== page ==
you’ll know you’ve arrived when they don’t mention your Chinese ability at all, but just converse with you like a normal human being.

  7. rational expat says:

    Shut up Anon and go back to shouting HELLO in the streets.

  8. Longtime Violet Reader says:

    Yeah, Meg, go home! We don’t need to read anymore clever and insightful posts!

  9. Katie Rabbit says:

    The comments on this post are too funny. People are genuinely pissed off at your obvious pokes at your experiences in China? HA! HE! And a double HE HE! I am amused.

  10. Meg says:

    Dear Anonymous,

    Thank you for your words of wisdom. Now I realize that China will be better off without me. I’ll go home right away. I only wish you’d left me your name so I’d know who opened my eyes.


  11. Anonymous says:

    I’m Chinese too, and I’m pretty ashamed at my fellow Chinese (if they are indeed Chinese) for their stupid comments.

    Yes, it’s a land of contradictions. Which is what I think makes living in China fun.

  12. Anonymous says:

    also, I think you’re probably one of the condescending of the bloggers including Sinosplice. They’ve got a perpetual disdain to their comments. I’m not sure if they’re just trying to be witty and it comes out that way. But your posts never showed that ethnocentricity. You simply observe and remark on the facts, without that pompous so and so civilization is better vibe. I guess you don’t get on a soapbox and start judging people, which is really annoying if you’ve not even lived in the country for at least ten years.

  13. Ragel says:

    @ Anon Why would you say “here is the only place 4 u to survive”? Are you implying that China might have lower standards than America?

    @ Wilson My thoughts exactly.

  14. MantisBot says:


    Meg’s famous, she has a troll!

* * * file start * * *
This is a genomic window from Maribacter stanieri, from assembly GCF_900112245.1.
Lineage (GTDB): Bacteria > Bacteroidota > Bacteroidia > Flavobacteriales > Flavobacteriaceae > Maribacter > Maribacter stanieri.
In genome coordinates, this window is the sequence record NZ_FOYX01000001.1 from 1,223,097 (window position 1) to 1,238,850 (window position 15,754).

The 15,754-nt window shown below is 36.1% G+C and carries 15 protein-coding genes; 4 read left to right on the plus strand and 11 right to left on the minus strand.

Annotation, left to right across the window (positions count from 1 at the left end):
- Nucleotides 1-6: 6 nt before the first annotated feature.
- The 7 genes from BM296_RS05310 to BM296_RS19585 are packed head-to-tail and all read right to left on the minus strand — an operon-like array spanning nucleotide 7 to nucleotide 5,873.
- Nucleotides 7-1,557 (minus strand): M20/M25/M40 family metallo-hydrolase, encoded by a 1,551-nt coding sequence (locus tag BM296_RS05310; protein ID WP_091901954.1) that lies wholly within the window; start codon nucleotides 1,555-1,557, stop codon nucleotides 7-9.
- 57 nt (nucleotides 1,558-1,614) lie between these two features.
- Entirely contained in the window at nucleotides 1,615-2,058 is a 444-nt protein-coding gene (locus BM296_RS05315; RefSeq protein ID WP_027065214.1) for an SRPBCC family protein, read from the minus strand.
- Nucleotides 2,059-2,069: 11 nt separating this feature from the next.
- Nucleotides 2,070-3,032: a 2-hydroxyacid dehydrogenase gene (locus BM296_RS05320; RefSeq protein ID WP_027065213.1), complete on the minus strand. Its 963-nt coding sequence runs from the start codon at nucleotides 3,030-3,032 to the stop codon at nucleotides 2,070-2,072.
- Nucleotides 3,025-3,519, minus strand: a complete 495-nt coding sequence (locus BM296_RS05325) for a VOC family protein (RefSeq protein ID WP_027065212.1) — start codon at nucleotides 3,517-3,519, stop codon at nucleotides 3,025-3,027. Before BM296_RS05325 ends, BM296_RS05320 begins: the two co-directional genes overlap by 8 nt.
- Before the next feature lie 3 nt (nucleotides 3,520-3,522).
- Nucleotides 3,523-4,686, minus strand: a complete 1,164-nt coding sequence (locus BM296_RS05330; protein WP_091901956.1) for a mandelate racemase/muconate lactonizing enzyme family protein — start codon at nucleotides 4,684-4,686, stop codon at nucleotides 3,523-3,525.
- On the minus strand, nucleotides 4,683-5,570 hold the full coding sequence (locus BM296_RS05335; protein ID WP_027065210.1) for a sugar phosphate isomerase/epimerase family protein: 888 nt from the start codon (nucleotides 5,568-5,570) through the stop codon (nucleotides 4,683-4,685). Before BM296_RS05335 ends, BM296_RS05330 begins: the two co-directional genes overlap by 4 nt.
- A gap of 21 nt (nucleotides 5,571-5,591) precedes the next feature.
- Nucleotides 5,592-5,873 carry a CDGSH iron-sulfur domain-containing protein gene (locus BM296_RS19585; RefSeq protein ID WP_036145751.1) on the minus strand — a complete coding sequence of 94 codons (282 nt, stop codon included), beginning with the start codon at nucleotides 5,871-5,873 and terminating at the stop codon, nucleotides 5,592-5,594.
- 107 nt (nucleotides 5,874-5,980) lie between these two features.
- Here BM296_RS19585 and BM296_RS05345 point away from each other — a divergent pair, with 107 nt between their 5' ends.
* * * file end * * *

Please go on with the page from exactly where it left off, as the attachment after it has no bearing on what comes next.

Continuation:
She likes China, she’s simply pointing out one of the things she found difficult to deal with. I’m sure if you came to America you’d have some things to complain about too, like fake Chinese food and that damn silly Rabbit… Trix are for KIDS!

  15. Anonymous says:

    Your right. Meg’s blog is worth reading mostly because she isn’t trying to be a expert on everything Asian, just a visitor in China.

  16. Lonnie says:

    Like Da Shan….Scary….
    Nice post professor…

  17. Valehru says:

    “China is so safe, a girl could walk alone at night without worrying she’d be attacked or robbed. China is so dangerous, she might fall into a gaping hole in the middle of the sidewalk, left but the constant construction.”

    It’s funny cause its true. I almost choked on my dumpling when I read that, the doctor’s bill is in the post. But China’s post is so good that you know you will get it delivered to your house. China’s post is so bad that you might need to sign 10 forms and produce 8 different types of ID to accept it.

  18. Anonymous says:

    Another contradiction is surely that China is a nation obsessed with making money, but if you leave a 20 kuai note to cover a 19 kuai restaurant bill, the owner might sprint halfway down the street to give you your change.

  19. Meg says:

    Valehru, Anon, you’re both so right!